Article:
DOES YOUR CURRENT CHANGEOVER SYSTEM

COMPLY WITH “ IEC 947-6-1”?

THE LOW VOLTAGE DIRECTIVE – FOR AUTOMATIC
TRANSFER SWITCHING AND ITS IMPLICATIONS ON
EMERGENCY POWER TRANSFER SYSTEMS

Introduction
The low voltage directive was implemented to harmonise standards throughout
Europe. The section within this directive that relates to control gear and switchgear is
IEC 947. This document consists of the following individual standards that must
be complied with to obtain the CE mark on individual components : -

Part 1. General rules.
Part 2. Circuit breakers.
Part 3. Switches, disconnectors, switch-disconnectors and fuse combination
units.
Part 4. Contactors and motor - starters.
Section 1 - Electromechanical contactors and motor - starters.
Part 5. Control circuit devices and switching elements.
Section 1 - Electromechanical control circuit devices.
Section 2 - Proximity switches.
Part 6. Multiple function equipment.
Section 1 - Automatic transfer switching equipment.
Part 7. Ancillary equipment.
Section 1 - Terminal blocks and copper conductors.

This standard is now well understood and it is generally assumed that building a
complete switchboard or system from individual CE marked components will
constitute a complete CE approved system. This is correct in all cases other than
emergency power transfer systems or ATSE , which is a sub-assembly and has a
separate section within the standard.

Automatic Transfer Switching Equipment

The section of IEC 947 that is concerned with emergency power systems is
highlighted above i.e. IEC 947, Part 6, section 1

Automatic transfer switching equipment ( ATSE )

Defined as : - " Self acting equipment containing the transfer switch device(s) and
other necessary devices for monitoring supply circuits and transferring one or
more load circuits from one supply to another. "

( The above definition would have previously been known as a transfer or change-
over scheme. )

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Since the introduction of IEC 60947 any items used for the purpose of power transfer
must comply with IEC 947-6-1 and be clearly labelled as such.

To obtain compliance with IEC 947-6-1 a specific test regime must be adhered to. In
the case of Contactors and Circuit Breakers a different test regime is required by IEC
947.

e.g. : - IEC 947-4-1 ( Contactors )
IEC 947-2 ( Circuit Breaker)

The above devices (if used in a transfer scheme) need not be re-tested if their
individual test regime is at least as arduous as that of IEC 947-6-1 but even then
some special requirements are specified for ATSE duty : -
e.g. :-
"Contactors shall comply with the following utilisation categories (IEC 947-4-1)".

1) For ATSE with contact transfer time of 50ms or less : AC-4

2) For ATSE with contact transfer time longer than 50ms : AC-3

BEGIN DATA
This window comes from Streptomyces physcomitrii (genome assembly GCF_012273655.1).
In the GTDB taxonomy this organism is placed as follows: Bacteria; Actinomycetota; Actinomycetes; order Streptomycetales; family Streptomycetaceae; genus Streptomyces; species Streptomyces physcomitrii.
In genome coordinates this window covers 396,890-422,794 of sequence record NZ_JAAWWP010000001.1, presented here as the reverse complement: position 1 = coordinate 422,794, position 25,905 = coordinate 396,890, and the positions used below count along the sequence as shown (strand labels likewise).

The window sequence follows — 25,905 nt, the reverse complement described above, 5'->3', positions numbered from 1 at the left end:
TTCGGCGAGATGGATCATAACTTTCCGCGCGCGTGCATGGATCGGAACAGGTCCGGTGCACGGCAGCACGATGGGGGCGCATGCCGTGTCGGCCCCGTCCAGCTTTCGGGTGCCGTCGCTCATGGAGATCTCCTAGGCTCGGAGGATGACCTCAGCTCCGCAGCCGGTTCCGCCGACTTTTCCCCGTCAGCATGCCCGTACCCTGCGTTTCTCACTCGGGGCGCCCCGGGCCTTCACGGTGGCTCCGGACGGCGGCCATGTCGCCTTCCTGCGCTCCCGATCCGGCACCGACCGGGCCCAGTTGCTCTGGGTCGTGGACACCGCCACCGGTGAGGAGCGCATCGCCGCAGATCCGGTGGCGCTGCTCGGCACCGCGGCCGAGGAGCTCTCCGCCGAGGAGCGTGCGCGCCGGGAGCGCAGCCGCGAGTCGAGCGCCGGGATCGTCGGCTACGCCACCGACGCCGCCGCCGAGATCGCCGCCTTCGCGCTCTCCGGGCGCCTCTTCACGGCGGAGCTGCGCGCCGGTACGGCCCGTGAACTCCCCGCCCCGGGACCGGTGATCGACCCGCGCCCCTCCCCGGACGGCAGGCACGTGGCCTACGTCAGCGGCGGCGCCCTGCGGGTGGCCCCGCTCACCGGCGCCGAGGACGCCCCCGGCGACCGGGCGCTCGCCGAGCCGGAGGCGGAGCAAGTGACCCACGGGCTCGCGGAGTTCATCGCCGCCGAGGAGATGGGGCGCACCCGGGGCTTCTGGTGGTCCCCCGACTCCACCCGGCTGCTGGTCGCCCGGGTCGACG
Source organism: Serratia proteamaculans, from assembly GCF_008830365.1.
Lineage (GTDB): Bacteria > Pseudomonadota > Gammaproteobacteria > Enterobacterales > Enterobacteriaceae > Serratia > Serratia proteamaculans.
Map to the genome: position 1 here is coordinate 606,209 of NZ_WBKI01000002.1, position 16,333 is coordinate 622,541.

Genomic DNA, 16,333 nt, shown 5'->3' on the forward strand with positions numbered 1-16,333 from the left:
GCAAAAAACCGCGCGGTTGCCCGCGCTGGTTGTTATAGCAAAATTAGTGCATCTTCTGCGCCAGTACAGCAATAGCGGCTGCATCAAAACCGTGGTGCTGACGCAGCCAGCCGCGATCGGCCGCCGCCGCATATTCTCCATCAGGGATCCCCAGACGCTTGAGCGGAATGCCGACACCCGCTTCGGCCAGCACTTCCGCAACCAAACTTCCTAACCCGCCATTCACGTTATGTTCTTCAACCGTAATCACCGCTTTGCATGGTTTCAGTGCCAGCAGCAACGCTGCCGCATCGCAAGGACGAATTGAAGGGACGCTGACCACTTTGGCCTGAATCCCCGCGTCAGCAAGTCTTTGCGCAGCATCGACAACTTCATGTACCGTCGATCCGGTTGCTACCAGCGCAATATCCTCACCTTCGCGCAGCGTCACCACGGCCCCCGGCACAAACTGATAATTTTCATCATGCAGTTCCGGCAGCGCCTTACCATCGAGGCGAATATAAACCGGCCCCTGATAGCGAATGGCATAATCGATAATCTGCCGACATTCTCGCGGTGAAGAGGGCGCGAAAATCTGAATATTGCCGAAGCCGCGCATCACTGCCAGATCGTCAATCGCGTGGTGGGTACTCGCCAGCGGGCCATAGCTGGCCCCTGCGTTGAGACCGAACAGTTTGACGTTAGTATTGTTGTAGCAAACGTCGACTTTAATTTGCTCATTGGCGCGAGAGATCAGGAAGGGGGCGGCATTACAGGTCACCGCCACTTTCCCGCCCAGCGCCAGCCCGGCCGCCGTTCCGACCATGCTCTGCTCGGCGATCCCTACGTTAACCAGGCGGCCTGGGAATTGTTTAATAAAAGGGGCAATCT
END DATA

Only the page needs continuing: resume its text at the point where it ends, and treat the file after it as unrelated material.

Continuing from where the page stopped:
Testing to comply with IEC 947-6-1

The testing regime for different devices used as an ATSE will depend upon the
classification and utilisation category : -

Class PC : ATSE that is capable of making and withstanding, but is not intended for
breaking short-circuit currents.

Class CB : ATSE provided with over current releases and the main contacts of which
are capable of making and are intended for breaking short-circuit currents.

Utilisation Category A: ATSE intended for frequent operations.

Utilisation Category B: ATSE intended for infrequent operations.

Taking into consideration Class and Utilisation Category, a number of tests must be
carried out on the complete transfer system to establish performance :-

No of operations (on load and off)
Overload performance
Short-circuit performance ( make , break +withstand )
Over voltage performance
Dielectric properties
Temperature rise
Once these tests have been successfully completed the device can be labelled
IEC 947-6-1.

Labels shall clearly state : -

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a) The manufacturers name or trade mark.
b) Type designation or serial number.
c) Number of this standard if the manufacturer claims compliance.
d) Class of equipment : PC or CB.
e) Rated operational voltage(s).
f) Utilisation category : A or B.
g) Rated frequency.
h) Rated short-circuit making capacity for Class PC and rated short-time
withstand current where applicable.
i) Rated conditional short-circuit current where applicable.

Conclusion

It is the responsibility of the manufacturer of the complete transfer system or ATSE
to
ensure compliance with IEC 947-6-1.
A transfer scheme put together by an assembler does not comply with the
requirements of IEC 947-6-1 unless it has been tested to IEC 947-6-1 as a complete
assembly and is labelled as such.
The EMC Directive became EEC Law on 1
st
January 1996, any
Automatic Transfer Switching equipment installed in and
manufactured for the EEC market after that date must fully
comply with it’s technical requirements.

EEC Requirements:

Low Voltage Directive: 73/23/EEC
EMC Directive: 89/336/EEC
CE Marking Directive: 93/68/EEC

Applicable Standards:

EN60364 –Electrical Installations of Buildings
EN60947 – Low Voltage Switchgear and Controlgear

For further details please contact:

ASCO Power Technologies Limited
Fourth Avenue
Globe Park
Marlow
Buckinghamshire. SL7 1YG
Tel: 01628-403872
Fax: 01628-403867
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